Isn’t that interesting? This was a conscious use of a brain pattern that she knew usually works, even when it wasn’t actually delivering the results at that time, to make sure that she didn’t lose her cool, fall prey to The Almond Effect® and do something rash, impulsive, without thinking and contrary to her years of training.
Patterns aren’t always helpful
The challenge with patterns is that because they happen without thinking, sometimes we don’t realise the impact of our behaviours (patterns) on others.
For example, the manager who never looks up when someone comes into their office – what message does that pattern send to the staff member? The CEO who never makes any announcements that have any good news – what signal does that pattern send to staff? What do you think is their state of mind, their expectation, whenever the CEO indicates their intention to make an announcement or visit?
Other examples: managers who won’t work as a team to formulate new organisational strategies because “what’s the point, the CEO will do it his way anyway.” And he does. Why would you be surprised when these managers complain that the CEO is an autocrat and he complains that they don’t co-operate. Both parties are set in their own patterns of behaviour, both reinforcing each others.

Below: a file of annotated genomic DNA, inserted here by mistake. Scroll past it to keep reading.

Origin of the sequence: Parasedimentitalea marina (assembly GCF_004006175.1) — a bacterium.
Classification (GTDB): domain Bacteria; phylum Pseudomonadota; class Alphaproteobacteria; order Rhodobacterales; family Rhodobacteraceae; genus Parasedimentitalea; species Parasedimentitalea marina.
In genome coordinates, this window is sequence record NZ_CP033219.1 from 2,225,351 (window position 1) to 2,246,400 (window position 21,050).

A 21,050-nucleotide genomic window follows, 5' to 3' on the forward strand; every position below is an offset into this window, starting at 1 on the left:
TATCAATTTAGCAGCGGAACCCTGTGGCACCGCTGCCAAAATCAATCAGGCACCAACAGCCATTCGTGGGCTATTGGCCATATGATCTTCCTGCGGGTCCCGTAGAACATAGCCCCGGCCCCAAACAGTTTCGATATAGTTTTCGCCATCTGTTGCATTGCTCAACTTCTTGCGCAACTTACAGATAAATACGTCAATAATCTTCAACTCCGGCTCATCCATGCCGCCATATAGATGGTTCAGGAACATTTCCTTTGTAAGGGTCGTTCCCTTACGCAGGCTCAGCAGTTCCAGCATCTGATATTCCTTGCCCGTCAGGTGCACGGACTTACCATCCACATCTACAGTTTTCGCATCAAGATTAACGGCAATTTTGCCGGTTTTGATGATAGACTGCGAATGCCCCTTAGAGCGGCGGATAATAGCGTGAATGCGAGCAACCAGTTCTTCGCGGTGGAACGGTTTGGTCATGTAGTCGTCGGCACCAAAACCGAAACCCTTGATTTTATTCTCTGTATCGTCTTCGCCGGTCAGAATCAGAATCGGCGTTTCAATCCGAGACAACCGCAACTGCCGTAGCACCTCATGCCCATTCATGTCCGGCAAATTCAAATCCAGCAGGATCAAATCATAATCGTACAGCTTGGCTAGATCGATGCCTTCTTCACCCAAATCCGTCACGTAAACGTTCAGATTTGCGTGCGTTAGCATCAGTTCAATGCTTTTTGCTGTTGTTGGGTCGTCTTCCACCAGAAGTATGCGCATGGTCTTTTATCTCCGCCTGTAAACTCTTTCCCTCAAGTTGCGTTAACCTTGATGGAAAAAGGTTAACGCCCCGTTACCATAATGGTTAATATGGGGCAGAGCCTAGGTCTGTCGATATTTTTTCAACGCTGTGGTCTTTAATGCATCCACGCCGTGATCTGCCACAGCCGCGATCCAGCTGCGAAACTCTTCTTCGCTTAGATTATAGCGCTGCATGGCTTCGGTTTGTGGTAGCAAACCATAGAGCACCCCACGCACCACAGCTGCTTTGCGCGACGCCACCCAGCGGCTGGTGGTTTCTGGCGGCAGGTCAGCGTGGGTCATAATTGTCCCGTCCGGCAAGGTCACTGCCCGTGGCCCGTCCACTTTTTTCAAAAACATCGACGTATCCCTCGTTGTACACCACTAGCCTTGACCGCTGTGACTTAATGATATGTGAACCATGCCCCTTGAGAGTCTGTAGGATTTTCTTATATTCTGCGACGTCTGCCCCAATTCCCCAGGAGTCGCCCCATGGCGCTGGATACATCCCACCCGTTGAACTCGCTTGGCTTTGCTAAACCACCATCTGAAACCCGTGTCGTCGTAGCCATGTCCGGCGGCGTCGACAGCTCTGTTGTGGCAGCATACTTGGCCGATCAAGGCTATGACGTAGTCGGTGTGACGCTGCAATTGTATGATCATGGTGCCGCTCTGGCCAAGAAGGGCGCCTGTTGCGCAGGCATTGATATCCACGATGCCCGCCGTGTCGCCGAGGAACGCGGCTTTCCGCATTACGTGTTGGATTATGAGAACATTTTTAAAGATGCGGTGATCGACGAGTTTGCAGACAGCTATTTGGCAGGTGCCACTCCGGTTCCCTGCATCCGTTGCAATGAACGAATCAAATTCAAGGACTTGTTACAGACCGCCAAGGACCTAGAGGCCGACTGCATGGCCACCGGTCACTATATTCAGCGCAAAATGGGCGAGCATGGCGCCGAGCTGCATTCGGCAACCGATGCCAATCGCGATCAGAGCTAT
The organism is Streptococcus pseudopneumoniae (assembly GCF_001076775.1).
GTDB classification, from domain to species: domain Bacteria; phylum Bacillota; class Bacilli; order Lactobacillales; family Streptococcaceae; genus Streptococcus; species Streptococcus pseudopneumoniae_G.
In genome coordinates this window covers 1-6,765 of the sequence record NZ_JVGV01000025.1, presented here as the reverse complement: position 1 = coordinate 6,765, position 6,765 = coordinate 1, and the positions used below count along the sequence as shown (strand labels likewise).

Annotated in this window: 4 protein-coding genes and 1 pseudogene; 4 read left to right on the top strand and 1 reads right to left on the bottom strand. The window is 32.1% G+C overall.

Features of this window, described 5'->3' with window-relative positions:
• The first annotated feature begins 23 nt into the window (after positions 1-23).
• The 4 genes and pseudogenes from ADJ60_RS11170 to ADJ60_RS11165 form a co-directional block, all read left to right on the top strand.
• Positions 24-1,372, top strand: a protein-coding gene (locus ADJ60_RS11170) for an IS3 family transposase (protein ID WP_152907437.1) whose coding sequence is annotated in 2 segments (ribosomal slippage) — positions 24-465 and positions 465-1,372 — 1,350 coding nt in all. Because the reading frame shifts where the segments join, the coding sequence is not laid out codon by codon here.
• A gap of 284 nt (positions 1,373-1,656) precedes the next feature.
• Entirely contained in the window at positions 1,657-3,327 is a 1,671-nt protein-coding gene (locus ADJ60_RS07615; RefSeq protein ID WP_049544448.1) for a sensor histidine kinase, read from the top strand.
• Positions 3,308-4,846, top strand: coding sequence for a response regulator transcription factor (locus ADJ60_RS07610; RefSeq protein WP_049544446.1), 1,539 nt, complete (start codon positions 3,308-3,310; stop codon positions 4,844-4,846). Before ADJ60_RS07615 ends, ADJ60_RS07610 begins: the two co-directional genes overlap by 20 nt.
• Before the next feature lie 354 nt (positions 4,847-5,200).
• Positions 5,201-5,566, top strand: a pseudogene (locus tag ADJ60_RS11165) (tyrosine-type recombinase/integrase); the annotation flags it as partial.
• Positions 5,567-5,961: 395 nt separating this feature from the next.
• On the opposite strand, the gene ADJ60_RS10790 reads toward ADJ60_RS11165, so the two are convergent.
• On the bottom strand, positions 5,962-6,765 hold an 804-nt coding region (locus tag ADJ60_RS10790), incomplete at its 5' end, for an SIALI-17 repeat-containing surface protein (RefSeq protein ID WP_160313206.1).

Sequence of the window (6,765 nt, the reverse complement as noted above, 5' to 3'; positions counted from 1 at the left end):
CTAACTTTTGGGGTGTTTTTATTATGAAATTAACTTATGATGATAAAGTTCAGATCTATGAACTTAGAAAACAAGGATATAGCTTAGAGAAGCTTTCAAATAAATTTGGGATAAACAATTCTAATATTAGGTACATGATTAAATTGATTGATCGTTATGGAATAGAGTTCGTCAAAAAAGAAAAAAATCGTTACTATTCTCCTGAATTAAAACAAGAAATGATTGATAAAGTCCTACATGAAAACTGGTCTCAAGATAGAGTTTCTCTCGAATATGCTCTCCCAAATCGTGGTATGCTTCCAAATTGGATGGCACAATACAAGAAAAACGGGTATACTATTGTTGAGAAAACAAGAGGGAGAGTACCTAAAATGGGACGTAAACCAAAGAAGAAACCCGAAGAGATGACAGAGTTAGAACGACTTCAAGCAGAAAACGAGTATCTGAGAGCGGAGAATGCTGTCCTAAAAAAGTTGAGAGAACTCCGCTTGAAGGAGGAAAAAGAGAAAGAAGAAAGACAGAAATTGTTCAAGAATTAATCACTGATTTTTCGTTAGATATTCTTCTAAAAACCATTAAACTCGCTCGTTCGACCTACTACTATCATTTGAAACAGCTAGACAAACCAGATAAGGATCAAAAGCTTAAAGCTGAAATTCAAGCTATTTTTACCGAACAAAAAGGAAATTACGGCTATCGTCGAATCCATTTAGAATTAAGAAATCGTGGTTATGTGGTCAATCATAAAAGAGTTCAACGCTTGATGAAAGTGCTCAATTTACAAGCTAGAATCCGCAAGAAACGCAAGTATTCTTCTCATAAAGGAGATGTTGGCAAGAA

What about trying to improve safety by changing uniforms in a manufacturing environment? What if the employees are used to uniforms with long sleeves and you want them to wear short sleeves. Or vice versa? Seems on the face of it like a small thing. Yet because of the change required in mental patterns (try listing them from the employees point of view), such a request can present real challenges for managers implementing change.